February’s employment; January’s trade deficit, consumer credit and the LPS Mortgage Monitor

on the the face of it, the Employment Situation report for February from the BLS was better than what we’ve been seeing; payroll employment increased by a seasonal adjusted 236,000, and the unemployment rate fell to 7.7% from January’s 7.9%, the lowest headline rate in over 4 years..and while the 236,000 jobs added was not even up to the average 250K jobs added each month during the Clinton years, when we were already at full employment, it‘s the most added in a year save November, when the final job number was boosted to 247,000 by the massive adjustments in January…this month’s revisions were slightly negative overall; January’s payroll jobs increase was revised down to 119,000 from 157,000, while December’s jobs total was revised up to 219,000 from 196,000…lest we start to think that we’re making some kind of progress, included to the left below is Bill McBride’s chart comparing job losses from the previous employment peak for all post war recessions; you can see that job losses were more than twice as bad as any recessions other that 1948 and 1957, and that the duration is already over twice as long as all but the 2001 recession, & there’s still more than 2% less jobs – 3,200,000 in fact – than there were 61 months ago, even though the population has increased by 13,000,000 over that span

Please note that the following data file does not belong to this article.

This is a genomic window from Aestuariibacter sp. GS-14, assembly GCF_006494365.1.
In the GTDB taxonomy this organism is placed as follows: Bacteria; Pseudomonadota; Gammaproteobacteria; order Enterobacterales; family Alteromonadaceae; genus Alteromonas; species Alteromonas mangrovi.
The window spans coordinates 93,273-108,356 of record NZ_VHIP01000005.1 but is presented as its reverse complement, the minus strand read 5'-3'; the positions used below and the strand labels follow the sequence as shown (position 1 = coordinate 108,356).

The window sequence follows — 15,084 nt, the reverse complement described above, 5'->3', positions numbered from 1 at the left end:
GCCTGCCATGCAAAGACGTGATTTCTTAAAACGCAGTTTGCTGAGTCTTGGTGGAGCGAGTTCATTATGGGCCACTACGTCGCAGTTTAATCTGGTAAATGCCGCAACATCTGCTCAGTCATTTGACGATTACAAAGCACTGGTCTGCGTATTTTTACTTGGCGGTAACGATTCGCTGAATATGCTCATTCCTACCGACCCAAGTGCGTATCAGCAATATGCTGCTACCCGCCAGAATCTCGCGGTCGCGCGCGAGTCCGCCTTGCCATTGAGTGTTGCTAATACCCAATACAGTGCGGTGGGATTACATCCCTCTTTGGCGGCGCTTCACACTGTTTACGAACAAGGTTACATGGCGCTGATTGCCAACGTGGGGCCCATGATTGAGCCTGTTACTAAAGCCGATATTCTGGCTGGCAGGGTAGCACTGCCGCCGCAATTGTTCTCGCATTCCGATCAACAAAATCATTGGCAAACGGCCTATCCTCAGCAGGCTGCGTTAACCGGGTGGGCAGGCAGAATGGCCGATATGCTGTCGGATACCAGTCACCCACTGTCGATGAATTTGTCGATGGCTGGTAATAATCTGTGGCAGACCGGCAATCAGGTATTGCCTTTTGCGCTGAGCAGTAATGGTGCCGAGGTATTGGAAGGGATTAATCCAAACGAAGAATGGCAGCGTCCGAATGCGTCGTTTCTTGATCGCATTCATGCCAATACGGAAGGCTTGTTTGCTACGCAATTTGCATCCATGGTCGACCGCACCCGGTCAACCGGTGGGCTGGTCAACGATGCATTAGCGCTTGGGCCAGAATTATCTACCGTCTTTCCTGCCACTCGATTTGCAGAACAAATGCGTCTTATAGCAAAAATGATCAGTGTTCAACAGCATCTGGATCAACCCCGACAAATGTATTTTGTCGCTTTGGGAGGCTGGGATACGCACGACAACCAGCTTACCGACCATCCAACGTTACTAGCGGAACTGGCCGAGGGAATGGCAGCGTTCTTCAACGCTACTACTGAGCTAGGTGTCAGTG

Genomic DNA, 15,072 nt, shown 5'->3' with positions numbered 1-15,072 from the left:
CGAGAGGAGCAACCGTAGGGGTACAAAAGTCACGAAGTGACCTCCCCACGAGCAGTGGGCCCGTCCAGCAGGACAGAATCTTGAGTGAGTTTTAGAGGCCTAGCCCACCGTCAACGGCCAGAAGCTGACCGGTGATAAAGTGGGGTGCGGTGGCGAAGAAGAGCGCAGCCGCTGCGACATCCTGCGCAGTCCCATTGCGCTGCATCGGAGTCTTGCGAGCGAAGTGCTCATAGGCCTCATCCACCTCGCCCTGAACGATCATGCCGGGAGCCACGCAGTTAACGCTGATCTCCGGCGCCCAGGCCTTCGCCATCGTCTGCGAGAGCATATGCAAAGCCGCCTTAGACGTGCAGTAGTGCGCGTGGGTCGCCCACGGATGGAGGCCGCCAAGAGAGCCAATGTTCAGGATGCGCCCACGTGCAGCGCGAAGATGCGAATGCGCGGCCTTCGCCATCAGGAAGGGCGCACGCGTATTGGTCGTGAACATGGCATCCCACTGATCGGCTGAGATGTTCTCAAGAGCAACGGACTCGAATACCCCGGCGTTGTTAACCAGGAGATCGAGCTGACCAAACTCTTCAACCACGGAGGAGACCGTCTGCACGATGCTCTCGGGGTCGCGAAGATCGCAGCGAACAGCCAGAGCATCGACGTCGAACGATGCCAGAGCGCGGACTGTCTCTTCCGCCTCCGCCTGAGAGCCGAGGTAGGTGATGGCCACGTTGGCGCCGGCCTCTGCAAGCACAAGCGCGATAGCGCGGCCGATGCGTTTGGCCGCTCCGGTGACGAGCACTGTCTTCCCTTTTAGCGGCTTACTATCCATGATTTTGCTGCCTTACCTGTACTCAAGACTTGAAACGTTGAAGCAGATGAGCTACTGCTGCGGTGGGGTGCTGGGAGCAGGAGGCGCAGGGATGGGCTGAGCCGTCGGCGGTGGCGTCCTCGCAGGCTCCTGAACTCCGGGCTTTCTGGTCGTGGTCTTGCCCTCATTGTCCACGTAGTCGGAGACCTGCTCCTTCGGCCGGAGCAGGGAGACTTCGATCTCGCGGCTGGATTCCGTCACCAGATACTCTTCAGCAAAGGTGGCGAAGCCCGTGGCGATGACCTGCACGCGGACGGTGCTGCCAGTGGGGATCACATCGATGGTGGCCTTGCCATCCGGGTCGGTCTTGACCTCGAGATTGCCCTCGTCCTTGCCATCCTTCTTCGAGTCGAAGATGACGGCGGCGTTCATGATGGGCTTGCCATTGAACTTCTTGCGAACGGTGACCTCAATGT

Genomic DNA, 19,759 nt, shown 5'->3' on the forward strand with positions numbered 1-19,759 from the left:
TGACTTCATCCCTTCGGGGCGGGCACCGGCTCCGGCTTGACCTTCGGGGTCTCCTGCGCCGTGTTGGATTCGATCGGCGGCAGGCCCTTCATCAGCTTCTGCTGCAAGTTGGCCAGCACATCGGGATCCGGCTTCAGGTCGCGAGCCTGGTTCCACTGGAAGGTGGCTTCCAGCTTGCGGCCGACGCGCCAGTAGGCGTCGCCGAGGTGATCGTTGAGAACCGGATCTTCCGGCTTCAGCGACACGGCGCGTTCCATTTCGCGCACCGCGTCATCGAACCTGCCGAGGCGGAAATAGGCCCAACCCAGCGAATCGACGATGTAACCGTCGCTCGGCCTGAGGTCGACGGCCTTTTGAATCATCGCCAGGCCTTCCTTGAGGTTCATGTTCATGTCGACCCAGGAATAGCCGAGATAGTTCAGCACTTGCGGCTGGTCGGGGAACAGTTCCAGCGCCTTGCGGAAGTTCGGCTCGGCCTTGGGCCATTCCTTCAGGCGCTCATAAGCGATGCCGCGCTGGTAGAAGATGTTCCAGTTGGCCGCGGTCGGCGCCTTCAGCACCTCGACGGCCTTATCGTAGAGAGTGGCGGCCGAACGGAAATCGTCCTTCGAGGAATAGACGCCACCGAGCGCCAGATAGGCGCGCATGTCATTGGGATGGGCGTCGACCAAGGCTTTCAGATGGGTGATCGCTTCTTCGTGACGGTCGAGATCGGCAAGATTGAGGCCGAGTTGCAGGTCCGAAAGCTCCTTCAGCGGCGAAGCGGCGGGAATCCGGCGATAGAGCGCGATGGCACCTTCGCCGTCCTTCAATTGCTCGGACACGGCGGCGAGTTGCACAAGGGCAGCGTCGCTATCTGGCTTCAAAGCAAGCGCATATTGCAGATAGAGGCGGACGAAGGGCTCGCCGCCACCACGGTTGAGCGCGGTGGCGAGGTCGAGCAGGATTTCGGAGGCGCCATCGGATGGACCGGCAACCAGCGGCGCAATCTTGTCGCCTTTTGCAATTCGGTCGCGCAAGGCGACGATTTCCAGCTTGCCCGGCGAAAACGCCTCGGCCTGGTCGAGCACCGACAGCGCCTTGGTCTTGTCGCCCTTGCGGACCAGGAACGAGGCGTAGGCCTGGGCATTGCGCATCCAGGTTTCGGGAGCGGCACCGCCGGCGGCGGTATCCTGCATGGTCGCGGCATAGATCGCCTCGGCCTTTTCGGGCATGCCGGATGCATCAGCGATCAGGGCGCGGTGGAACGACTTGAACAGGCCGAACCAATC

Percent Job Losses During Recessionsaccording to the jobs data gleaned by the establishment survey, private sector job gains were pretty much across the board; only the government sector continued to shed workers, employing 10,000 less than januarysectors showing the most job gains were professional and business services, which added 73,000 jobs, 44,000 of which were in administrative and support services, including services to buildings, and 11,000 of which were in accounting and bookkeeping…employment in construction also increased by 48,000, with most of the growth in specialty trades, split nearly evenly between residential and non-residential; unlike last year, that doesnt seem to be an aberration caused by unusually warm weather…the health care sector also gained 32,000 jobs, split between 14,000 in ambulatory health care services, 9.000 in residential care facilities, and 9000 in hospitals…other sectors with decent gains included retail trade with 24,000 new jobs, and information processing with 20,000average earnings for all private payroll employees rose by 4 cents to $23.82, while average earnings non supervisory employees rose 5 cents…there was a rebound in hours worked as well; the average workweek for all employees on private nonfarm payrolls was up 0.1 hour to 34.5 hours, while the manufacturing workweek rose 0.2 hours to 40.9 hours…factory overtime also increased by 0.1 hour to 3.4 hours…but even though the averages may be up, most middle class jobs that could support a household are not being replaced; the chart below is from a slide presentation by the San Francisco Fed which shows that the lion’s share of jobs lost during the recession have been middle income jobs paying $13.84 to $21.13 an hour, while the majority of new jobs created during this recovery have been low paying jobs from $7.69 to $13.83; mid-wage jobs have made up just 27% of new jobs since 2008

job losses gains